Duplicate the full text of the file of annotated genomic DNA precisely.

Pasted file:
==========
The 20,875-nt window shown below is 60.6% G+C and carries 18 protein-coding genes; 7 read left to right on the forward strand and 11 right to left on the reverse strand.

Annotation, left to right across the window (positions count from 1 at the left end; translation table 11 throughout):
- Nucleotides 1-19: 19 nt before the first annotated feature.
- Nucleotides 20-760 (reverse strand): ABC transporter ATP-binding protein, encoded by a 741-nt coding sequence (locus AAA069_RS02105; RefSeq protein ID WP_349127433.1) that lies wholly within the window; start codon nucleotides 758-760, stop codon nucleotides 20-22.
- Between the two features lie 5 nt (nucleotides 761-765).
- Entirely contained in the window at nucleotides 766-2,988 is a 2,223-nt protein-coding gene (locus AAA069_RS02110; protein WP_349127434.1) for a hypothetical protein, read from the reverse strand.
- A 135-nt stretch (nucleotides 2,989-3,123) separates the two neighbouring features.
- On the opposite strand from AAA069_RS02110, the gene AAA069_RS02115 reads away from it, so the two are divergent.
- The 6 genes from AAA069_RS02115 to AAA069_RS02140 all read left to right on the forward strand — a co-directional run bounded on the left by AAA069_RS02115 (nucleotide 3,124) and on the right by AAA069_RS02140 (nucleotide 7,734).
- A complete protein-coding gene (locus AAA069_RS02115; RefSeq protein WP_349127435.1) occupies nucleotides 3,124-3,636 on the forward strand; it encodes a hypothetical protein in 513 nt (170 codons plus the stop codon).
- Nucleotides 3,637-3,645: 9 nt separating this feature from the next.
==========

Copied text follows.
The 20,875-nt window shown below is 60.6% G+C and carries 18 protein-coding genes; 7 read left to right on the forward strand and 11 right to left on the reverse strand.

Annotation, left to right across the window (positions count from 1 at the left end; translation table 11 throughout):
- Nucleotides 1-19: 19 nt before the first annotated feature.
- Nucleotides 20-760 (reverse strand): ABC transporter ATP-binding protein, encoded by a 741-nt coding sequence (locus AAA069_RS02105; RefSeq protein ID WP_349127433.1) that lies wholly within the window; start codon nucleotides 758-760, stop codon nucleotides 20-22.
- Between the two features lie 5 nt (nucleotides 761-765).
- Entirely contained in the window at nucleotides 766-2,988 is a 2,223-nt protein-coding gene (locus AAA069_RS02110; protein WP_349127434.1) for a hypothetical protein, read from the reverse strand.
- A 135-nt stretch (nucleotides 2,989-3,123) separates the two neighbouring features.
- On the opposite strand from AAA069_RS02110, the gene AAA069_RS02115 reads away from it, so the two are divergent.
- The 6 genes from AAA069_RS02115 to AAA069_RS02140 all read left to right on the forward strand — a co-directional run bounded on the left by AAA069_RS02115 (nucleotide 3,124) and on the right by AAA069_RS02140 (nucleotide 7,734).
- A complete protein-coding gene (locus AAA069_RS02115; RefSeq protein WP_349127435.1) occupies nucleotides 3,124-3,636 on the forward strand; it encodes a hypothetical protein in 513 nt (170 codons plus the stop codon).
- Nucleotides 3,637-3,645: 9 nt separating this feature from the next.